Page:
Even though this summer has been a little bit crazy and my kids are making me crazy and I’m counting the days until they go back to school, I have enjoyed the weeks when we’re not running at a frenetic pace. I can sleep (my favorite thing to do) and I can read (my next favorite thing to do).
I finally broke down and read The Shack. I had avoided reading it for the longest time because I knew the premise of the story and, as Nathan would say, it gave me big freaks. Then I had been warned that reading this book was a grand heresy involving big seminary words like “penal substitutionary propitiation,” which only made my feeble brain spin.
But I was curious, and heeding the warnings about certain theological inconsistencies and having confidence in my discernment, I ventured forth. And I was completely riveted.
Good books are dangerous when you’re a mom of young kids (or any other demanding occupation, I suppose). I get totally sucked in and can easily ignore everything else in order to finish just one more chapter. Thankfully my kids can either make their own lunches or at least get their own snacks to tide them over until I can back away from the book. Don’t tell CPS.
So The Shack – very intriguing story indeed. And I read it as just that – a story – not a theological treatise.
And I have to tell you – the one huge, ginormous, perspective-altering aspect of this book that I loved was the picture of Mack sitting at the kitchen table talking to the three Persons of the Trinity. That alone changed everything for me. Having that mental image in my mind – the picture of God being so close and so personal, so intimate and so lovingly involved – has stayed with me every time I pray, every time I sing, every time I cry out for help.
I’ve known God for a very long time, but never like this. Somehow I just needed that mental picture to draw me deeper. Maybe it’s one of those right-brained, creative-thinking things. In any case, I’m changed. And thankful.
The Shack. Check. Moving on.
The rule in our house is that before the kids see a movie adaptation of a book, they must first read the book. And, unless you’ve been living under a rock, you know that this has been the summer of the sixth Harry Potter installment. Meghan has read all the books roughly five times (and I’m not exaggerating), and Griffin was bound and determined to get through The Half-Blood Prince before the movie came out.
Michael and I alternate putting the kids to bed each night, which means that we alternate reading Harry Potter to Griffin, which means each of us misses out on huge chunks of the story. So in preparation for the movie, I sat down and read the entire sixth book. In two days. Six hundred seventy-two pages.
Then I read the seventh book. In three days. Seven hundred fifty-nine pages.
Michael gently told me that he was getting a little jealous of Harry.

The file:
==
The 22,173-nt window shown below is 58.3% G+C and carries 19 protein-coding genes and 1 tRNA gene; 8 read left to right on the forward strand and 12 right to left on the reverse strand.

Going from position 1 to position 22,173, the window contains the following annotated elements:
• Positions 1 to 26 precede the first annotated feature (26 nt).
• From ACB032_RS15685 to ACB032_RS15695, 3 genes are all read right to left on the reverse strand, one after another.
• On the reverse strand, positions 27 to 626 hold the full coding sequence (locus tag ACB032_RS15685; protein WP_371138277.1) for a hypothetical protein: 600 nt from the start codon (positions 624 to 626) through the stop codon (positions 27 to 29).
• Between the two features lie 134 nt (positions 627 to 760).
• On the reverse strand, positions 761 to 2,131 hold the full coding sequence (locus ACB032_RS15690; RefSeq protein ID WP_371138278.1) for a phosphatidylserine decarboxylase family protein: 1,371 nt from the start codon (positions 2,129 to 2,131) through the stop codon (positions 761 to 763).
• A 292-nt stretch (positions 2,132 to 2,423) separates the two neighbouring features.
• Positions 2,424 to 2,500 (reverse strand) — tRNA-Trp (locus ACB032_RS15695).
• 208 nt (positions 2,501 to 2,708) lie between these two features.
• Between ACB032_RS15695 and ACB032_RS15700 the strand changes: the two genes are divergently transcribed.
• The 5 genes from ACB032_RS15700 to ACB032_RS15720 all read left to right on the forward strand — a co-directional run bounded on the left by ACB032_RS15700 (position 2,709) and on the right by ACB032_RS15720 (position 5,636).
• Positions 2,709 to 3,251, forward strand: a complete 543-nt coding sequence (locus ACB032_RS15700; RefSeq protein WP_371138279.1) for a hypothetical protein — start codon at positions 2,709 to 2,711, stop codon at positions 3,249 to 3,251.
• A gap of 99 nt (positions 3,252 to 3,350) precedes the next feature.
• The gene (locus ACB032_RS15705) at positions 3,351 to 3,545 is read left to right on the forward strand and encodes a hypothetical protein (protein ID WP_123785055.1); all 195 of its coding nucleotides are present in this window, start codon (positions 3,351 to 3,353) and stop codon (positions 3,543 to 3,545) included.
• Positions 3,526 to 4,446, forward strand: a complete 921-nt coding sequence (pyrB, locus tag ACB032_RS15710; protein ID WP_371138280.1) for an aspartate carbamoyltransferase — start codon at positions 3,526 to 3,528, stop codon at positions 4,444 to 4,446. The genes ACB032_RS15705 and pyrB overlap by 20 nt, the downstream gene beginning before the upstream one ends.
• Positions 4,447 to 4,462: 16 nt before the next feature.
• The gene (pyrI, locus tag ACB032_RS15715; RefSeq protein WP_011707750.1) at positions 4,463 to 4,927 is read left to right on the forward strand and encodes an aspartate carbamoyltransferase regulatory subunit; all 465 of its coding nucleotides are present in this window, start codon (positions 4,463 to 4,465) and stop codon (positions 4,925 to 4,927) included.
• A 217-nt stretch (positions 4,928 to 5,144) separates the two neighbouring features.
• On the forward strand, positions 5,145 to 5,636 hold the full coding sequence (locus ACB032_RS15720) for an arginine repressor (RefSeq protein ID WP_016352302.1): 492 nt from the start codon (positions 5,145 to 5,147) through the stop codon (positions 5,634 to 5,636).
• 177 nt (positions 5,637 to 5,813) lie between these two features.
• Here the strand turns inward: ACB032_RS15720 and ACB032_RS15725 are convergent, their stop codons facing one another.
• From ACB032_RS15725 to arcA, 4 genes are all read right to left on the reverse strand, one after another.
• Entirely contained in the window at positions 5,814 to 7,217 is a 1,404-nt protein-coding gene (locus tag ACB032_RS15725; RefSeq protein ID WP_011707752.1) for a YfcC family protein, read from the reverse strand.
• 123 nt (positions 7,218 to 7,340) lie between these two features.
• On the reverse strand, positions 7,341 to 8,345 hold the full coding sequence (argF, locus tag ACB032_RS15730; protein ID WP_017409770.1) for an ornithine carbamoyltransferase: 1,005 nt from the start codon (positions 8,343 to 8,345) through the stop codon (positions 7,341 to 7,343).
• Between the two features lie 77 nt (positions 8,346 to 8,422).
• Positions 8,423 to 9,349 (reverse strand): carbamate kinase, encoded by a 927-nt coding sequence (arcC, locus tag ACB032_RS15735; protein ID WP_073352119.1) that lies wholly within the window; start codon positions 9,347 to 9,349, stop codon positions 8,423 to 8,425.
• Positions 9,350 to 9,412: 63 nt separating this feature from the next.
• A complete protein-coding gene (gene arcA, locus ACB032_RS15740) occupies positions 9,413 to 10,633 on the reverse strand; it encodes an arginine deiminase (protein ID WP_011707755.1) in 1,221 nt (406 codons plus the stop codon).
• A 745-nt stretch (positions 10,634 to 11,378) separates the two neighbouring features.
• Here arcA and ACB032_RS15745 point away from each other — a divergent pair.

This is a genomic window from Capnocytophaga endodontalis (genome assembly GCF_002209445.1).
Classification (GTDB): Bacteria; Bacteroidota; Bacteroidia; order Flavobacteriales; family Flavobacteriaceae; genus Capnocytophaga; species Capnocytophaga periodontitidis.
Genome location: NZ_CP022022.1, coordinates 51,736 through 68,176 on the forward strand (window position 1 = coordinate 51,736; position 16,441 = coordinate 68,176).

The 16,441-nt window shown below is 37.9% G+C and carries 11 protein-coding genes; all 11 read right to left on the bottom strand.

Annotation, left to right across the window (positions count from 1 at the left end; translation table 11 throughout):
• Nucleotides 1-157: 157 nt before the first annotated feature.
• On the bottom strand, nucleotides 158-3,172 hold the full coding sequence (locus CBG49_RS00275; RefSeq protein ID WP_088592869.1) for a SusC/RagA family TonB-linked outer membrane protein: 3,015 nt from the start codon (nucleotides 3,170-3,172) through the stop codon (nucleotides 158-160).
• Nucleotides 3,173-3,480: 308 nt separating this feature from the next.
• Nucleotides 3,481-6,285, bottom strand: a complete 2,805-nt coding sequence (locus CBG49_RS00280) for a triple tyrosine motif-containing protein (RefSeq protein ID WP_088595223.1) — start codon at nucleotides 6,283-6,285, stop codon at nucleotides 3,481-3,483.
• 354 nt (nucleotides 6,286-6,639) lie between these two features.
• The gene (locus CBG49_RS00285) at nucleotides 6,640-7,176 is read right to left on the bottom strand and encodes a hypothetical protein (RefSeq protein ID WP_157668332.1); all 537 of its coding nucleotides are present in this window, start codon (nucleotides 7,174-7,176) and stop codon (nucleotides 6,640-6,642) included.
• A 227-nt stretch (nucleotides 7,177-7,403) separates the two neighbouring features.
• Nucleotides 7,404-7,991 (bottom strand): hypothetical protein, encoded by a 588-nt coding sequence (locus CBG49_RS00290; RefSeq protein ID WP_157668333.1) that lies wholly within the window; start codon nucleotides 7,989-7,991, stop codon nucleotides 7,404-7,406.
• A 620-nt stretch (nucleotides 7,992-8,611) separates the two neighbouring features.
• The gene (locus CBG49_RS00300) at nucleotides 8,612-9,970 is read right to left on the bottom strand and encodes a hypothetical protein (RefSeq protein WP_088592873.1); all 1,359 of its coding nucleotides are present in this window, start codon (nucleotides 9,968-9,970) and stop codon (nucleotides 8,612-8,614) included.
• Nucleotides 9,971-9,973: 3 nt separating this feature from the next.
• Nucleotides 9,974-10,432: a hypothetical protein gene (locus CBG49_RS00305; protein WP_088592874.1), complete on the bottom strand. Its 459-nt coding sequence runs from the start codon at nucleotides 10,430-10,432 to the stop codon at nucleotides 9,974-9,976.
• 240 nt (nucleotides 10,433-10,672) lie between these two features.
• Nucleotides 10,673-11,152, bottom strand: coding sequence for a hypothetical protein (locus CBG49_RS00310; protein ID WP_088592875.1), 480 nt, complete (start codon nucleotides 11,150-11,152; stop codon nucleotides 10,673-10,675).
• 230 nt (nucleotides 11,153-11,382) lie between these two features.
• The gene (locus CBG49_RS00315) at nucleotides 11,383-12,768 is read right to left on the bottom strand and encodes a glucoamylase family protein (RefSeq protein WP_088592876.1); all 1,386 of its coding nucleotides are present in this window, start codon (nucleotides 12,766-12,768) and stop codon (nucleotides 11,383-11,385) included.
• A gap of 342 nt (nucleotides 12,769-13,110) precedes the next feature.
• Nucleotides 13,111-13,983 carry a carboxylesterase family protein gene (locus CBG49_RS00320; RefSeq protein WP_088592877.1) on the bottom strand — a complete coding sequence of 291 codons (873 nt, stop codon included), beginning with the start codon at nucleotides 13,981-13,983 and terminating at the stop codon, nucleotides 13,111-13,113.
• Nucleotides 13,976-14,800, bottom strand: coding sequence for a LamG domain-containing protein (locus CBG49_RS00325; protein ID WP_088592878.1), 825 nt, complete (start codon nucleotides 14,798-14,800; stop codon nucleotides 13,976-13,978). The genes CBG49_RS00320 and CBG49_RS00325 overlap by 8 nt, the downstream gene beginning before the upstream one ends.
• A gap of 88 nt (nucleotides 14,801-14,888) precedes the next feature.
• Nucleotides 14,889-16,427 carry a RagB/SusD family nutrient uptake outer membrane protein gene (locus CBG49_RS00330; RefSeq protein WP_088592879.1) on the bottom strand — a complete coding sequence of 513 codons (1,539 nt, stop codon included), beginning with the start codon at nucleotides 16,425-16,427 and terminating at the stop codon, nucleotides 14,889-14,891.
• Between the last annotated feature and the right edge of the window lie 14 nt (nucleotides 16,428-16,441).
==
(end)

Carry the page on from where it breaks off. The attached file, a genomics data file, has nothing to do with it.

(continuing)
Man these are good stories. The imagination required to come up with this stuff is unreal. I am in awe of J.K. Rowling.
Then I decided to start at the beginning and read the entire series. All that chunk reading left me a little confused as to what exactly an Auror is and why Harry and his buddies don’t like Mundungus.
After reading the first book (as much as I enjoyed it), I thought I would take a quick break from good ol’ HP and pick up, upon recommendation as an alternative to The Shack, The Pilgrim’s Progress. If you’re not familiar with this book, it is classic literature required of many a high school student (except me) and was written in the 1600s. It is an allegory of a man’s journey of faith, much like Hind’s Feet on High Places.
Bound and determined to read it and expand my mind and stretch my once-brilliant scholarly literary aptitude, I sat down and dove in.
Doggy-paddled is more like it. Until I was treading water.
Here’s what I wrote on my Facebook page:
Abandoning The Pilgrim’s Progress after 45 pages and retreating back to Harry Potter. Behold, the parchment dost declare mine achievements in English at thou esteemed establishment of education, but lo! my mind doth suffereth much weariness and cannot comprehend thy meaning of thy fine work of literature. Lay blame rightfully upon the fruit of my womb, numbering three. Expelliarmus.
My friend Troy suggested I pick up Five Little Monkeys instead. “Stimulating conflicts,” he said. Animal vs. floor, mother vs. doctor.
Sadly, he is correct.
Yes, I have a degree in English. I used to be really, really smart.
Then I had children.
I believe that there is a condition called Maternal Onset ADD where the brain is so extraordinarily strained from multitasking and multiple little people talking to her simultaneously that she cannot accomplish ordinary tasks and cannot concentrate on a book that was written in the 1600s, so she must resort to a 7th grade reading level.
Otherwise known as “Mommy Brain.”
So I went back to Harry Potter.
I remain, as they say, blissfully ignorant.